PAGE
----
Innovation Council sat down with Ka Yi Ling, the CTO and Co-Founder of Shiok Meats, a cell-based meat and seafood company in Singapore. An early member of Innovation Council, the company produces delicious and nutritious meats that are at the same time animal-, health- and environment-friendly. A recent tasting event in Singapore confirmed the appeal of the Shiok Meat crustacean meat products to discerning palates.
Q&A with Innovation Council member TechInventionClick to Learn More
Q&A with Innovation Council member TechInvention
Innovation Council brings together diverse innovators to share their experiences with policymakers and other stakeholders. TechInvention Lifecare PvT Ltd, was founded in 2016 with the objective of increasing the supply of Vaccines and Bio-Therapeutics for low and middle-income countries (LMICs), is an Innovation Council member based in India. Here, in his own words, Syed Ahmed, the company’s CEO, shares insights about his company’s activities, challenges, and successes in recent years.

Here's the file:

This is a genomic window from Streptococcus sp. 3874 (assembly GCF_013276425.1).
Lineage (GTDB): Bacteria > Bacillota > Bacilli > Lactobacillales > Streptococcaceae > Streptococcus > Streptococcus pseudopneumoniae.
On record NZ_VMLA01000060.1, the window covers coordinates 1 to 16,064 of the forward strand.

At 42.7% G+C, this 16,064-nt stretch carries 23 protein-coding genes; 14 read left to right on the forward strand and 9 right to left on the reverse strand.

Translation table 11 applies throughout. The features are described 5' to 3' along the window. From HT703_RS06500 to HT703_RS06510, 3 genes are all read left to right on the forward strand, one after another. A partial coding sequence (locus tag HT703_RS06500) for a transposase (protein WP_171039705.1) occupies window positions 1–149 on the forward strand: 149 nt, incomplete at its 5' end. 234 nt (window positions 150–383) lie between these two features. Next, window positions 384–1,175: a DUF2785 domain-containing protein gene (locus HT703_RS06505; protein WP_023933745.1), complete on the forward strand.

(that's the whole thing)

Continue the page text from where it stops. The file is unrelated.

Q&A with Innovation Council member Villgro AfricaClick to Learn More
Q&A with Innovation Council member Villgro Africa
Innovation Council sat down with Wilfred Njagi, Co-Founder and CEO of Villgro Africa to learn more about the success story and lessons learned. The healthcare business incubator has a demonstrated track record having incubated over 30 healthcare innovators in East Africa that have gone on to increase access to affordable, superior quality healthcare in E. Africa touching over 2 million lives in the last 5 years.
Q&A with Innovation Council members Wetility & Renewables in AfricaClick to Learn More
Q&A with Innovation Council members Wetility & Renewables in Africa
Innovation Council sat down with Vincent Maposa, the Founder and CEO of Wetility and Tony Tiyou, the Founder and CEO of Renewables in Africa, to talk about the beginnings of their companies and what made them successful.